Plenty of theologians and Christian leaders have become animated by the temptations of money. According to St Paul, the love of money is the root of all evil. Pope Francis has insisted that “money has to serve, not to rule”.
But what is money? In fact, it has a relatively mundane function. In simple terms, money is a good, such as gold, which we can use to buy all other goods.
Something used as money has to have certain characteristics. For example, it needs to be widely accepted. There is no point my having money that nobody else wants. What would I buy with it? Money also has to be a store of value. If what I use as money is fluctuating in value all the time, it will be risky to hold it in any quantity.
Modern monetary systems are based around central banks and a closely connected banking system. In its official statements, the Catholic Church seems to have come to support such systems, but it would like them to be globally coordinated. Indeed, it blamed the lack of global coordination of the banking system for the financial crisis. Yet the eurozone system (which is international, though not global) is hardly an exemplar of stability.
While we have become used to money being provided by banks supervised by a government central bank, if we reflect on the functions of money, it is clear that the government does not need to be involved in this way. Things such as sharks’ teeth and gold, which are limited in supply and portable, can be used as money and have been for much of history. Indeed, in prisoner-of-war camps substitute monies evolved quickly.
So, what about cryptocurrencies? The most famous cryptocurrency, Bitcoin, tries to mimic a gold mine. People beaver away using computing algorithms to solve puzzles that earn them a Bitcoin. The supply of Bitcoin is limited and, just like gold, it becomes harder to mine as time goes on. It is because it is limited in supply that its proponents hope it will keep its value and not be subject to inflation.
Unlike gold, however, Bitcoins have no intrinsic value. You can’t hang them round your neck or make fillings out of them. Furthermore, nobody really knows how widely used Bitcoin will become. It may come to be used for a significant amount of people’s spending; or it may disappear altogether after a period of novelty, like the Sinclair C5 electronic vehicle. Because of this, the value of Bitcoin fluctuates wildly as people speculate on it. The price of a bitcoin was $1,500 a year ago, $19,000 four months ago and $10,000 today.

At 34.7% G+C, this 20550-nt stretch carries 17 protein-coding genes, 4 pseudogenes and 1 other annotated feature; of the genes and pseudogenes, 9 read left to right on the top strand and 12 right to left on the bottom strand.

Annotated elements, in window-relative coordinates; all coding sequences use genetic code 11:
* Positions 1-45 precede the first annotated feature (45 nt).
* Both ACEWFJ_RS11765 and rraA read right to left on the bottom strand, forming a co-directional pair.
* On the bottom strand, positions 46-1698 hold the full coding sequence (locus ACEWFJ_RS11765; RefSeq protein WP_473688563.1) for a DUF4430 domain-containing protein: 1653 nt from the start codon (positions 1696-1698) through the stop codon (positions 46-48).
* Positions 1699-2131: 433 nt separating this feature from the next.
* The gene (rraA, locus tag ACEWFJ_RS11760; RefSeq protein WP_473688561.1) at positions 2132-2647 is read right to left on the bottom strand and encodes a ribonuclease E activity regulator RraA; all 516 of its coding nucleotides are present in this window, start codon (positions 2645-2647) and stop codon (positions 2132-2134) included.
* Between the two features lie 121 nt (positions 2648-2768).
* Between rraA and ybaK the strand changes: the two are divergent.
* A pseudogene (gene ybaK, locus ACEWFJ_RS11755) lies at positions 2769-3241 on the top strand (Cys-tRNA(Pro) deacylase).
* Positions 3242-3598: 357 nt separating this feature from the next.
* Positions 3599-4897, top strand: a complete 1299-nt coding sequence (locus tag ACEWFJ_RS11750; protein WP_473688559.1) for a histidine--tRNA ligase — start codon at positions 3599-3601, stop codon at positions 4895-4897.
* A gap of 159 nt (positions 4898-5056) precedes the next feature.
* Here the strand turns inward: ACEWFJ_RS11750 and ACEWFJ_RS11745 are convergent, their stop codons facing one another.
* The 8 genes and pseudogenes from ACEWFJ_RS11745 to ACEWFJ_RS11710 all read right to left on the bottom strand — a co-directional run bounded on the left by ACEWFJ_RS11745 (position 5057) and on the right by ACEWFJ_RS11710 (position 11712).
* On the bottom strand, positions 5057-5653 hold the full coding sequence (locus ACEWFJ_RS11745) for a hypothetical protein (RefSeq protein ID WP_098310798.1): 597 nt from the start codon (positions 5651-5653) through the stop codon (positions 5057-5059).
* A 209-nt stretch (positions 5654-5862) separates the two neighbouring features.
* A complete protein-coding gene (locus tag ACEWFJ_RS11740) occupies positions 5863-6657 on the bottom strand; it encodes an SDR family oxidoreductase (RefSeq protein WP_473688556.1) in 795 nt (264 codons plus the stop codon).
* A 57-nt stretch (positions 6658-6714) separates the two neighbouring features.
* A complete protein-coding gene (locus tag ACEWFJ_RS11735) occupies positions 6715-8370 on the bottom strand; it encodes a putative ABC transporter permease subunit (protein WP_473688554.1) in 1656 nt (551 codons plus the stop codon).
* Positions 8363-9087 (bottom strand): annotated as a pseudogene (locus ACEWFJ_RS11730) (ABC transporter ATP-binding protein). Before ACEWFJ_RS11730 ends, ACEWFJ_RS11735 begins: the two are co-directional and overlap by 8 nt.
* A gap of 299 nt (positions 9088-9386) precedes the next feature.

There is a long history of Catholic teaching on speculation – much of it sceptical. Most economists, though, would argue strongly against any prohibition of speculation, because without speculation prices can deviate from their fair value for long periods, causing significant disruption. Nevertheless, if cryptocurrencies were simply vehicles for speculation, we would have to question their social value.
But what of the future? Although Bitcoin’s value is very volatile, new cryptocurrencies might well be invented with more stable values. The basic problem with bitcoin is that, if more people choose to use or hold it, the mechanism designed to prevent over-supply and inflation prevents the supply of bitcoin rising to match demand. As such, its price rises or falls with demand and this promotes speculation. Future cryptocurrencies might solve this problem by allowing supply to respond to demand. Should they then be welcomed?
One important feature of cryptocurrencies is that they can bypass the banking system altogether. They are a digital version of people passing gold hand to hand. There is certainly nothing fundamental to Church teaching which suggests that money should always be linked to a banking system, so this should not be a concern in and of itself.
However, the decentralised systems and encrypted record-keeping used by cryptocurrencies have made them attractive to money launderers, drug dealers and fraudsters. Certainly, the Church should condemn this activity and any involvement with it, but this is no reason to oppose cryptocurrencies themselves.
Others might argue that the Church should oppose any form of money that is not backed by something tangible such as gold. But nothing tangible underlies modern monies either. This is why governments have been able to create the conditions for crippling hyperinflation, with Venezuela being just the latest among many examples. If the Church condemns cryptocurrencies on this basis, it should be consistent and call for a return to currencies backed by gold.
In all likelihood the future will bring about a number of monetary systems that will exist alongside each other: mobile phone payments, cash, bank deposits, asset-backed currencies and possibly cryptocurrencies. This is no bad thing.
A single globally coordinated monetary system based around central banks is inherently fragile and puts an awful lot of faith in human nature. Different systems have their own ethical and economic challenges. Catholic social teaching should address these rather than condemning new forms of money out of hand.
Philip Booth is professor of finance, public policy and ethics at St Mary’s University, Twickenham, and senior academic fellow, Institute of Economic Affairs